Growing up playing sports, I always heard the line, “you can’t teach speed”.  That made since to me.  No matter what level of conditioning an athlete has worked into, it doesn’t translate to faster when running.

This is not true when we relate speed to an organization.  There are five key elements around the concept of speed when I work with our customers developing their CRM strategy and systems.

First, I want to be clear on what speed is when I use the term as it relates to business and the CRM system.  I use speed to represent these components of a business:

  • How fast can you convert a prospect to a customer?
  • How fast can you make a decision that is data-driven?
  • How fast can you report your top metrics in your organization?
  • How fast can you change a process in your operations with accuracy?
  • How fast can you know and solve a customer problem?

If you don’t know the answers to these questions, then your CRM system is not doing what it should be doing for your people and your customers.

Let dial in here.  Don’t shy away from this concept.  Your customers will feel it if you do.

Here are the key concepts that drive the answers to the questions above.

  1. Inputs to the CRM system are consistent among your users AND these users don’t have to spend a lot of time thinking about what and how to record events and activity. If this is the case, then the information is going into the system the same no matter who is inputting it.  This drives reporting which drives decision making which drives speedy business.
  2. Timing of inputs is critical. I hear the statement a lot that says if events and activities aren’t in the CRM then it didn’t happen.  I would take this one step further by requiring our team to make their entries daily.  I don’t want to make a decision at the end of the day that doesn’t include that day’s business.    This drive speedy, accurate decisions.
  3. If you are not targeting the proper buyers, your CRM system will reflect that if 1 and 2 are true and adhered to. If you are targeting the right buyers, those that you have proven need you, then your speed to make the sale will be optimized.  Thus, if find a deal that is slipping or taking longer than your average number of days to make a sale, you need to quickly review the buyer persona for variances from your optimal buyer.  I’m not supporting not making the sale if it takes longer, I’m an advocate of knowing why the normal process is taking longer than it typically does.  So, know your sale’s cadence and keep it optimized by selling into the proper target.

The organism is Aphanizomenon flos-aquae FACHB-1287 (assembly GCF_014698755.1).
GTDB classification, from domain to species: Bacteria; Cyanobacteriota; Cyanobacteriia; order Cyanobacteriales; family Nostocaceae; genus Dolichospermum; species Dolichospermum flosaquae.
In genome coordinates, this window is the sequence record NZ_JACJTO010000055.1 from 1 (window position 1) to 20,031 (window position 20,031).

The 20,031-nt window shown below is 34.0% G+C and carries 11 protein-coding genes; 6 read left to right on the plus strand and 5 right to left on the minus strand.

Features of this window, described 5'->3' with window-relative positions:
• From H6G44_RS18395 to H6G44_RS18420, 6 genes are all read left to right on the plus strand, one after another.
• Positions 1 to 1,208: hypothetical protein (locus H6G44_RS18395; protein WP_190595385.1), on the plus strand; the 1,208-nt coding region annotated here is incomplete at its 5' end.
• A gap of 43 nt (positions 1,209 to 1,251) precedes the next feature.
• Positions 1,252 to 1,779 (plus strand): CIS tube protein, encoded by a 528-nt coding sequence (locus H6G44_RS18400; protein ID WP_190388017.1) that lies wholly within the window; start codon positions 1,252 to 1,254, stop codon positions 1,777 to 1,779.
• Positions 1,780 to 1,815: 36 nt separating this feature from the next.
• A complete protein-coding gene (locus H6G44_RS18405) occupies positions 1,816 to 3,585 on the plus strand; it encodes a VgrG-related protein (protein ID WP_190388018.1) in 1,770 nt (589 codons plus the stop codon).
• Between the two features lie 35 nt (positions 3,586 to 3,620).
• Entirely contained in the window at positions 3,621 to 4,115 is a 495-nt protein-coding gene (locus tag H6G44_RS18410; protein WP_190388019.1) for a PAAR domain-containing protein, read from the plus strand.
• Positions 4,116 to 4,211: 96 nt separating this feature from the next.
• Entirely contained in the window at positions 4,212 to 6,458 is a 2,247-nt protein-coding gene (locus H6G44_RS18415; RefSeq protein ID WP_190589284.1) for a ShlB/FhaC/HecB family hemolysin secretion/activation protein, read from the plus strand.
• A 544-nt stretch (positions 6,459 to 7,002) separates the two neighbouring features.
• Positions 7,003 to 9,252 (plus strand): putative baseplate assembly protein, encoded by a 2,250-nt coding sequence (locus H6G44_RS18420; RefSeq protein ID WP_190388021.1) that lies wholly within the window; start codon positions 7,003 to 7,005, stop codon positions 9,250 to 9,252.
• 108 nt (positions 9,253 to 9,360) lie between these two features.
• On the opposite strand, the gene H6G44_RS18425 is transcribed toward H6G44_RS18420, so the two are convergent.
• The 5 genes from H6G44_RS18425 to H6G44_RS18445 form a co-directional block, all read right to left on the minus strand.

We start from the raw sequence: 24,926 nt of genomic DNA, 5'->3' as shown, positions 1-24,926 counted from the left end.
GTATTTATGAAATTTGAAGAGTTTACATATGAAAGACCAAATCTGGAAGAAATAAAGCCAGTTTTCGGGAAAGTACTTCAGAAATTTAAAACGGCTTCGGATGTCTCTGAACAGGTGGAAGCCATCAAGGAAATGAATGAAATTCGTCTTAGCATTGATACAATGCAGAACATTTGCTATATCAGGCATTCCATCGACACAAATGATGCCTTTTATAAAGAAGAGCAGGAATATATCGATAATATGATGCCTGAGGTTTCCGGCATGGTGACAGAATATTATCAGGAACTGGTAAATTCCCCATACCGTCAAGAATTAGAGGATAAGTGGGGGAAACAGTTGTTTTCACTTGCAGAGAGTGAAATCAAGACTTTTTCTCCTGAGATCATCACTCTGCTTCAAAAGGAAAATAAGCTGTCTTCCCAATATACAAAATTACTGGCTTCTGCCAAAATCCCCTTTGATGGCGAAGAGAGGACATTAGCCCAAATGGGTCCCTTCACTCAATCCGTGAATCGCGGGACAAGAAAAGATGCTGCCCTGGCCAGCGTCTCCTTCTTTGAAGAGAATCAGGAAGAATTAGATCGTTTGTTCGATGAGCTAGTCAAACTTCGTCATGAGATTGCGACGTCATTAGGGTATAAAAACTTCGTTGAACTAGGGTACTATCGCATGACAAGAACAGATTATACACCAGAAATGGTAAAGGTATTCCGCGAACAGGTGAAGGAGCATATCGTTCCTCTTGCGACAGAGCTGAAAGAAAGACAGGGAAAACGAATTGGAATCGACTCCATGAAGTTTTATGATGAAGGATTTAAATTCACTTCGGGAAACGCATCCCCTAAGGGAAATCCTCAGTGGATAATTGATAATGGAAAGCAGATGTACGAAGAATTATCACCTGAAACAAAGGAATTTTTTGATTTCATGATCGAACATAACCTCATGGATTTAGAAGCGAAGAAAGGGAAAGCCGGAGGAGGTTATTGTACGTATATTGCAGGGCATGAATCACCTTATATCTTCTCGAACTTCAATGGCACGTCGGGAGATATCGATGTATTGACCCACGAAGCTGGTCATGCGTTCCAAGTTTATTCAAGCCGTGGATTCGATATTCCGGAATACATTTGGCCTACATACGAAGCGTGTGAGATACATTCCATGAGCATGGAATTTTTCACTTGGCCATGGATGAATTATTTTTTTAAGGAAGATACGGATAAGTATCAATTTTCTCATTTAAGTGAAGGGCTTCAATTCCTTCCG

4. Follow your CRM’s documented sales process. This is so important.  Why would you go through the work to create and continuously evolving and improving sales process, update it, and train on it, then not follow it?  I see this a lot.  Look, you know what it takes to make a sale.  Whether the process is highly simply or highly complex, follow it.  Be consistent, so that when you are reviewing your sales pipeline, you can make quick decisions, coach your sales team consistently and quickly, and rapidly respond to your stakeholders in terms of forecasted revenue and future cash flow streams.

In summary, speed does kill in sports.  In business, speed kills too.  But being slow and inaccurate kills faster.  So, speed up your team’s approach in your CRM now.  Don’t wait.  If you don’t know what to do, call me.  We will get you started on the training needed to speed up your performance for the benefit and value to your customer.

See more here, whiterocktech.net, or call me, 501.777.8370.